India toughens law for juvenile crimes


The move to change the law gathered momentum after the youngest convict in the notorious 2012 Delhi gang rape was recently released from detention. It will become law once President Pranab Mukherjee signs it, likely a formality. The death penalties have yet to be carried out.

The bill, which was passed by the lower house in May, had been listed for passage in the upper house during the ongoing winter session but proceedings have been hampered by perennial spats between the ruling Bharatiya Janata Party and opposition members.



Women and Child Development Minister Maneka Gandhi said on Tuesday the legislation aimed to strike a balance between the rights of a child and the need to deter heinous juvenile crimes, especially against women.

“I think the ayes have it, the ayes have it, the ayes have it. The bill has been passed“, P J Kurien, deputy chairman of the Rajya Sabha, the upper house of parliament, said after a day-long debate on the bill. Now juveniles aged 16 years and above will be tried under laws for adults for heinous crimes.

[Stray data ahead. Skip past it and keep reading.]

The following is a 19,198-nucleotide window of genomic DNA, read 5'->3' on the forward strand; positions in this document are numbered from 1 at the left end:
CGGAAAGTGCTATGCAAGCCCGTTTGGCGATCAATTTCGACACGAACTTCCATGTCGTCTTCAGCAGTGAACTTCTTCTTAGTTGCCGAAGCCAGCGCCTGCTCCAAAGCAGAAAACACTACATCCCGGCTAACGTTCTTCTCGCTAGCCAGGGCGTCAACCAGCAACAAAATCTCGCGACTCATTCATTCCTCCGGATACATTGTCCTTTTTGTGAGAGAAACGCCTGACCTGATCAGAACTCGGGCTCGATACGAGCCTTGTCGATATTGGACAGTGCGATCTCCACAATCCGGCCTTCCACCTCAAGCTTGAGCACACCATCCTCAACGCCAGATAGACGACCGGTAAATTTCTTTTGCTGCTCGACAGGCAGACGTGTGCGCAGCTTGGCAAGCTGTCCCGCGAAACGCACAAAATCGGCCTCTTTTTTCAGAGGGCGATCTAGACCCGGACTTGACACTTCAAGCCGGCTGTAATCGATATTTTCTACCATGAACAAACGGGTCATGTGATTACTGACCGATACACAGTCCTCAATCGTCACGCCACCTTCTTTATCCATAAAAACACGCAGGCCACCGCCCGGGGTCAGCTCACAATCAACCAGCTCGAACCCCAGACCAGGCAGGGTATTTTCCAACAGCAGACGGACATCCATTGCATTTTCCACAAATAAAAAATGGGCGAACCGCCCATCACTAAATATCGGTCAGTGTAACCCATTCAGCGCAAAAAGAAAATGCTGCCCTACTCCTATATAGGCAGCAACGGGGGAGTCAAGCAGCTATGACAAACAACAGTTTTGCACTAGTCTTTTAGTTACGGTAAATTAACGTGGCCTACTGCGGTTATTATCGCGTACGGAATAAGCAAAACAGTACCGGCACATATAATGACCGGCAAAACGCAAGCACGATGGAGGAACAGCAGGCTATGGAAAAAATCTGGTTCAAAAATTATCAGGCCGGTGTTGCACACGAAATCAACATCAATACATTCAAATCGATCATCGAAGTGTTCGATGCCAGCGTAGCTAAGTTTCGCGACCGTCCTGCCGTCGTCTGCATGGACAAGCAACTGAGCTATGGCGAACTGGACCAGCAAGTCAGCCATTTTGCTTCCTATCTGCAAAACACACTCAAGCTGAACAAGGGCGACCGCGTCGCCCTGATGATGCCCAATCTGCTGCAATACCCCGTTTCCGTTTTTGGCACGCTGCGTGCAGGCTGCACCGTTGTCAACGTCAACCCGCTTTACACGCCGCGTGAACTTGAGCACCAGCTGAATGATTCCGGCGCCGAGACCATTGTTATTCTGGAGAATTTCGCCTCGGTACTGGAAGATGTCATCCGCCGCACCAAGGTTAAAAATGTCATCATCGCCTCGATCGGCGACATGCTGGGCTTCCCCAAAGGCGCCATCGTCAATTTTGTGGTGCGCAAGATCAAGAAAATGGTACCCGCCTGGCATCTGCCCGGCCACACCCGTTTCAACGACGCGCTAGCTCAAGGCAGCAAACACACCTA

But in a rare display of nonpartisan politics, MPs came together on Tuesday to pass what has come to be one of the most bitterly contested legal changes since the gang rape incident.

Giving details of the the bill Gandhi said “borstals” – a custodial institution for young offenders – would be set up under the proposed law to house juveniles accused of heinous crimes. Also, if a juvenile has committed the crime along with adults, then he or she could face legal action in a regular court and not in a special court.

“Juveniles’ involvement in crime is increasing the fastest”. He served only three years in custody, a sentence that many felt amounted to a severe miscarriage of justice. However, the renewed law would not be used retrospectively, Indian media reported. However, the Juvenile Justice Board would have to first assess the criminal and decide whether he should be tried as an adult or a child, the ministry said.

Former top cop Kiran Bedi tweeted, “But for Nirbhaya’s parents the Juvenile Justice Bill would never have been passed by the Rajya Sabha with the sense of urgency it did today”. “Though it has been delayed, we want this bill to be passed in parliament at the earliest”, Asha Devi told reporters.

Asmaa Mubita is a Kenyan journalist of international repute with over fifteen years of experience in broadcast journalism. Asmaa Mubita began his journalism career at the Kenyan state broadcaster (KBC) and later worked at the KTN owned by the Standard Group and Citizen Television, the flagship brand of Royal Media Services. These exploits together with his reporting experience with the Voice of America, CNN and BBC have been rewarded with local and global recognition.